SOCIAL SECURITY PRIVATIZATION

Christian De Church

Professor Zeck

Micro-Economics

When President John F. Kennedy said Americans would be the first to walk on the moon, incompetent people said it could not be done. NASA’s technology lagged years behind Russia’s and the Russians never did put a man on the moon. But Neil Armstrong’s one small step made the dream reality. When it comes to visionary social policy, beware of those incompetent people who would reject a great plan simply because it means doing something for the first time.

Take the farsighted idea of transforming our troubled Social Security system into a system of personal accounts. Conservative estimates show that workers who invested their payroll taxes in personal accounts would get 3 to 5 times more retirement income than Social Security provides (http://www.socialsecurity.org/pubs/articles/dao-12-02-98.html).

The Cato Institute has a long history of seeking alternatives to the current Social Security system. Since

1979 the Cato Institute has published more than 40 books, articles, and reports outlining the program’s problems and crafting innovative policy solutions. Founded in 1977, the Cato Institute is a nonpartisan public policy research foundation headquartered in Washington D.C. The Institute is named for Cato’s Letters, libertarian pamphlets that helped lay the philosophical foundation for the American Revolution (http://www.cato.org/about/about.html). The Cato experts examine the problems facing our current system, the methods that can be used to move towards a system of personal retirement accounts, and the effects that a new system would have on American workers (http://www.socialsecurity.org/about/about.html). On August 14, 1995 the Cato Institute launched its Project on Social Security Privatization, the largest undertaking in the organization’s history. The objective of the project is to formulate a viable blueprint for privatizing the Social Security system. Rather than paying taxes into a government-owned fund, workers should be allowed to redirect their payroll taxes into individually owned, privately invested accounts, similar to 401(k) plans and Individual Retirement Accounts (IRA). But skeptics, fearful of change, have attempted to smother the infant in the crib by latching onto the issue of the administrative costs. Imagine, they say, the logistical nightmare, the paperwork, of managing 140 million individual accounts. "No system to date has the capacity to administer such a system," said the Employee Benefit Research Institute. To be sure, no one knows exactly what the costs will be, but we have plenty of experience with a variety of retirement programs that indicates that we have no need to worry (http://www.socialsecurity.org/pubs/articles/dao-12-02-98.html). Rockets scientists did not know exactly how to put a man on the moon in 1965 either, but it did not take them very long to figure it out. Economic and financial experts have the knowledge, experience, and foresight to overcome the hurdles that are inevitable with any new programs.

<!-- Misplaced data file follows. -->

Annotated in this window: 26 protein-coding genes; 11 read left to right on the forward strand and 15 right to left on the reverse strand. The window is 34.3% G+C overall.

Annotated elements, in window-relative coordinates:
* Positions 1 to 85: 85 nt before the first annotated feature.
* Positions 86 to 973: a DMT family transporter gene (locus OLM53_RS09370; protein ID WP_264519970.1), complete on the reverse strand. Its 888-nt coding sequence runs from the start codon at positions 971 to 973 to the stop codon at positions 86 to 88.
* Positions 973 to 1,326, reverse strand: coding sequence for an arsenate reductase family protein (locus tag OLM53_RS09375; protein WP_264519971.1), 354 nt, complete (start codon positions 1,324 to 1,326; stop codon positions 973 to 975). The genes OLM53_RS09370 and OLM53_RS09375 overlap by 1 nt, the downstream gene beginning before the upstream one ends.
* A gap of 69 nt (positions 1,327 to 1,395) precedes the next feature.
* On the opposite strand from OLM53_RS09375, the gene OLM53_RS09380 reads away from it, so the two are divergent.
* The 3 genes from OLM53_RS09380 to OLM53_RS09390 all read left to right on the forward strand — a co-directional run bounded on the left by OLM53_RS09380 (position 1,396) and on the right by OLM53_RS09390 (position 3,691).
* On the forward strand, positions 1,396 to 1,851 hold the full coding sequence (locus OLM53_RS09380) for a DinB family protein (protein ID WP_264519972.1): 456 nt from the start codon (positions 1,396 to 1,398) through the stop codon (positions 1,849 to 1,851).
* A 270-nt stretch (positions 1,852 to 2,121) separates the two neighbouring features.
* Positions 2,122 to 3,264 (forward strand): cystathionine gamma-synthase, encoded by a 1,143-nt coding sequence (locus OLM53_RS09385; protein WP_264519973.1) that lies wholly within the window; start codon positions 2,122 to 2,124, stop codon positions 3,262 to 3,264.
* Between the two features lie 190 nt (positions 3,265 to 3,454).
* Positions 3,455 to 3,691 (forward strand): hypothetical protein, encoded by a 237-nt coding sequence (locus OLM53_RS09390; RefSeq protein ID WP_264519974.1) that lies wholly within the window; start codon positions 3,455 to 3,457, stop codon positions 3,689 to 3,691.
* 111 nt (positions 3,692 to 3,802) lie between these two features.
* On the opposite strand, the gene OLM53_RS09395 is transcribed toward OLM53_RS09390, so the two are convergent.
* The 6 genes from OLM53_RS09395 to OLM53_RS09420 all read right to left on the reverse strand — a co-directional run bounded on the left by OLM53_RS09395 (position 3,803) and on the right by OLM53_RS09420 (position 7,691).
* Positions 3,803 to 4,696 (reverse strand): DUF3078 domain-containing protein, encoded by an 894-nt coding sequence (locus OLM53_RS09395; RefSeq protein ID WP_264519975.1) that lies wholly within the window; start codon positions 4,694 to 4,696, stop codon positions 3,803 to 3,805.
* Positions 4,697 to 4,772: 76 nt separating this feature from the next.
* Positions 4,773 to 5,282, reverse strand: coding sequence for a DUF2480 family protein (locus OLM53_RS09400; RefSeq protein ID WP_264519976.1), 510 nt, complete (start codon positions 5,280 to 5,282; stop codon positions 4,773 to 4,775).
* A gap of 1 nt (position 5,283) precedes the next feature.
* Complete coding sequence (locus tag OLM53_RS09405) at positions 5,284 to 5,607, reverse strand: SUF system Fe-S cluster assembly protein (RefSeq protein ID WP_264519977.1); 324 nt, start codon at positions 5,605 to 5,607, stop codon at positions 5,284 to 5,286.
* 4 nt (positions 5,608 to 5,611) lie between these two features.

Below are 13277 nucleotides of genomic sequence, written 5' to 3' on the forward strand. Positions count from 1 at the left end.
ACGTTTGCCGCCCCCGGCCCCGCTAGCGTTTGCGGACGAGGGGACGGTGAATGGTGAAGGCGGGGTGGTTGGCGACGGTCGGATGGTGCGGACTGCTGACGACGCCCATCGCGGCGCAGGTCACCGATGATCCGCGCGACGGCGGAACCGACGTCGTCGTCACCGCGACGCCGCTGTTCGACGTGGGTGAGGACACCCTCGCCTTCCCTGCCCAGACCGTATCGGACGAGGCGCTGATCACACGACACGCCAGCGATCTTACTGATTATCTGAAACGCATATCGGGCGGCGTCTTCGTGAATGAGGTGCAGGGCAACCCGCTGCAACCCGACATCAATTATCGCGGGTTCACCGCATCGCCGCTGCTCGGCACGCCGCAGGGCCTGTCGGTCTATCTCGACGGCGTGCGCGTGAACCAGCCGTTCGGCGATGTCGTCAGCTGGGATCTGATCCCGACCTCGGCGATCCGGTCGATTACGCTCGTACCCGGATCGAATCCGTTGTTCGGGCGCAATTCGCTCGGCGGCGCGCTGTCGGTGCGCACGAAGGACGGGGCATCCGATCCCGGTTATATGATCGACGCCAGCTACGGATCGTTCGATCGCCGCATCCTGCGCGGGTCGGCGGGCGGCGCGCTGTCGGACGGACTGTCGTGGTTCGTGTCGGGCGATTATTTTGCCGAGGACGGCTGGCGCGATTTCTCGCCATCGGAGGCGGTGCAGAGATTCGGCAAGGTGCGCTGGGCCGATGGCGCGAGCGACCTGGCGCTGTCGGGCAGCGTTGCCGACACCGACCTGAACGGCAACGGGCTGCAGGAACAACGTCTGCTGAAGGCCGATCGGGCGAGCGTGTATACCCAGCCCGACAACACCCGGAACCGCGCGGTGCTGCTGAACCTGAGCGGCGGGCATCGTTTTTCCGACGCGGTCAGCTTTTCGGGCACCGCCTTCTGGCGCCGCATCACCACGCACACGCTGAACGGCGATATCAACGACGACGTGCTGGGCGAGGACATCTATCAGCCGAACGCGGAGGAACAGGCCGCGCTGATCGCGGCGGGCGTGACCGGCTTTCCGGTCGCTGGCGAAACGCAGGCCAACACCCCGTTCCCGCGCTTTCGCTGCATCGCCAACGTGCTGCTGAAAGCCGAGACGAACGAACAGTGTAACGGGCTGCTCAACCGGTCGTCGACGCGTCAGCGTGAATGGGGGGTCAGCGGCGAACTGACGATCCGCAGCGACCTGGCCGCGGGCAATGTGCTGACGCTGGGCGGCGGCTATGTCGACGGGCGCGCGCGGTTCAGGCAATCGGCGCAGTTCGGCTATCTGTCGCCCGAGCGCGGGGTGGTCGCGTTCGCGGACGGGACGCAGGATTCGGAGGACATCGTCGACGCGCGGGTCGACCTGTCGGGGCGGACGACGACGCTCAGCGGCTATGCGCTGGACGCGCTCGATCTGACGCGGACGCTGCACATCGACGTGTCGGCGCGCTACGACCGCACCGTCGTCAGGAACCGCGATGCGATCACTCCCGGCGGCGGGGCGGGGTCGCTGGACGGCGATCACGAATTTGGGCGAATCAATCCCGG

This current system is acting as a drag on economic growth in two important ways. First, the payroll tax distorts the supply of labor and the type of compensation sought by workers. These losses are inevitable because of the low return implied by the pay-as-you-go character of the unfolded Social Security system. Second, the system reduces national savings and investment. But even if Social Security’s financial difficulties could be fixed by raising taxes or cutting benefits, the system would still need to be reformed because it is a bad deal for most Americans. Social Security simply costs too much and pays too little. Social Security’s rate of return on payroll taxes is a dismal 2 percent and declining (http://www.socialsecurity.org/faqs.html).

Privatizing Social Security, transforming it from an unfolded pay-as-you-go system to a system of private savings accounts, would solve both of these problems and increase economic growth. Conservative assumptions imply that Social Security privatization would raise the well being of future generations by an amount equal to 5 percent of gross domestic product (GDP) each year as long as the system lasts. Although the transition to a funded system would involve economic as well as political costs, the net present value of the gain would be as much as $10-20 trillion (http://www.socialsecurity.org/pubs/ssps/ssp7es.html).

Women are known to be disproportionately dependent on Social Security benefits in their old age and because of longer life expectancy and employment patterns, an elderly woman is twice as likely to be living in poverty as is an elderly man. Although the Social Security system is gender neutral on its face, it produces some financial outcomes